"That's correct. All the teams have someone who kind of wears that hat as chaplain. A few of them are local pastors who aren't necessarily there all the time.

"But the organization who has the most chaplains that are there the way myself and the way Mike Bunkley was is Athletes in Action. I think there are 10 or 11 teams whose chaplains are actually on staff with Athletes in Action."

Do most people realize that?

"Most people don't know that. Most players don't know that. I know most of the guys on the team now have no idea that I'm not employed by the Jaguars. But that's the relationship – and I think it's a little better that way for objectivity and freedom to do our jobs best."

What kind of tools do you try to give these players?

"It's not at all an easy deal. I think most people would understand if they're really conscious of the reality of being sometimes 20 or 21 years old, and coming into a situation where not only do you suddenly have more money than your pockets can hold, but you also have more attention. You're up on a platform in culture and society. You pretty much have it all. You have great health, your youth … there is really nothing you are lacking.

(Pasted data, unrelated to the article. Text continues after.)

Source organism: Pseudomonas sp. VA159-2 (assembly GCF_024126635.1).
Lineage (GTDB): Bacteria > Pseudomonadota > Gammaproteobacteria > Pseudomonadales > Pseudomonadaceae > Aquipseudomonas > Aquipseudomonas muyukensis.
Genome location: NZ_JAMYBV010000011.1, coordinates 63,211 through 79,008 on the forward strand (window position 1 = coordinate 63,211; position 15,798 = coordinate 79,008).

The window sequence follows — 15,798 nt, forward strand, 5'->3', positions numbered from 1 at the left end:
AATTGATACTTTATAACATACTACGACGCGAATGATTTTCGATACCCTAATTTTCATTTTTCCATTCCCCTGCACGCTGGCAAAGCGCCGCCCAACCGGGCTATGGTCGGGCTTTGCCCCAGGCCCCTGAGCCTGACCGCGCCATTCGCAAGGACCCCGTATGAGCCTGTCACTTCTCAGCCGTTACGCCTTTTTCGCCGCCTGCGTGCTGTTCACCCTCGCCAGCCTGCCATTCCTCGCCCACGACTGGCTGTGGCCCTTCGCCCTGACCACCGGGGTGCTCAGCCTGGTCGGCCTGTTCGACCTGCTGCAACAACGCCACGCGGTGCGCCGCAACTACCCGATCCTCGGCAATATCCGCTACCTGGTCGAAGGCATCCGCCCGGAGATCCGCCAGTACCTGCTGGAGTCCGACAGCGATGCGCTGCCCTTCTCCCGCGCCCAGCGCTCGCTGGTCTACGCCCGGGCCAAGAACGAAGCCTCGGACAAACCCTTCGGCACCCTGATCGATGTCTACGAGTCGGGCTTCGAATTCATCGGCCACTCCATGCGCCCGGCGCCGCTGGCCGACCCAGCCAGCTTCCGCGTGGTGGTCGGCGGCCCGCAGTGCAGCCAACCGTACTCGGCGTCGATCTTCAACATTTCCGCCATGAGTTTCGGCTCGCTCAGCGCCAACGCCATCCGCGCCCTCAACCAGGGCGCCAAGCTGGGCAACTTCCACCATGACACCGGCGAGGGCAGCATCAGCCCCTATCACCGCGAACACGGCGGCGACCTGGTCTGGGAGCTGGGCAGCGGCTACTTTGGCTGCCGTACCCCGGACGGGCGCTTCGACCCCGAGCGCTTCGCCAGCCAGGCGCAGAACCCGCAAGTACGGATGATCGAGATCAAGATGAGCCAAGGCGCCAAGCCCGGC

"Once you get older, you kind of realize that's a lot to put on a young man. That just requires a lot more of what I would describe as diligence, a lot more counseling, a lot more input that an individual going through that needs to have. Not all the guys realize that they need to have that.

"Our role really is just to be there for the players and their wives, and try to be a help, a resource to them particularly when they get into times where they need some input like that."

That sounds very challenging, but also very rewarding?

"It's very rewarding to see a young man, a young woman have the lights go on, so to speak, and see that they can apply a truth that comes from not necessarily a pulpit, but from the truth of God's word. We want them to see these truths because they actually work in real life. When a young man or a young woman sees that, wow, this works in the craziness of my profession and life in the NFL, that is really rewarding.

"Conversely, there also is a great depth of sadness when it is not adhered to and you see somebody get into what I think of as a train wreck in their life. That's really sad."

Let's talk about the 1996 season when you rushed for a career-high 1,120 yards and six touchdowns. Isn't it true you went to Coach Dom Capers in training camp and asked to be released before the season?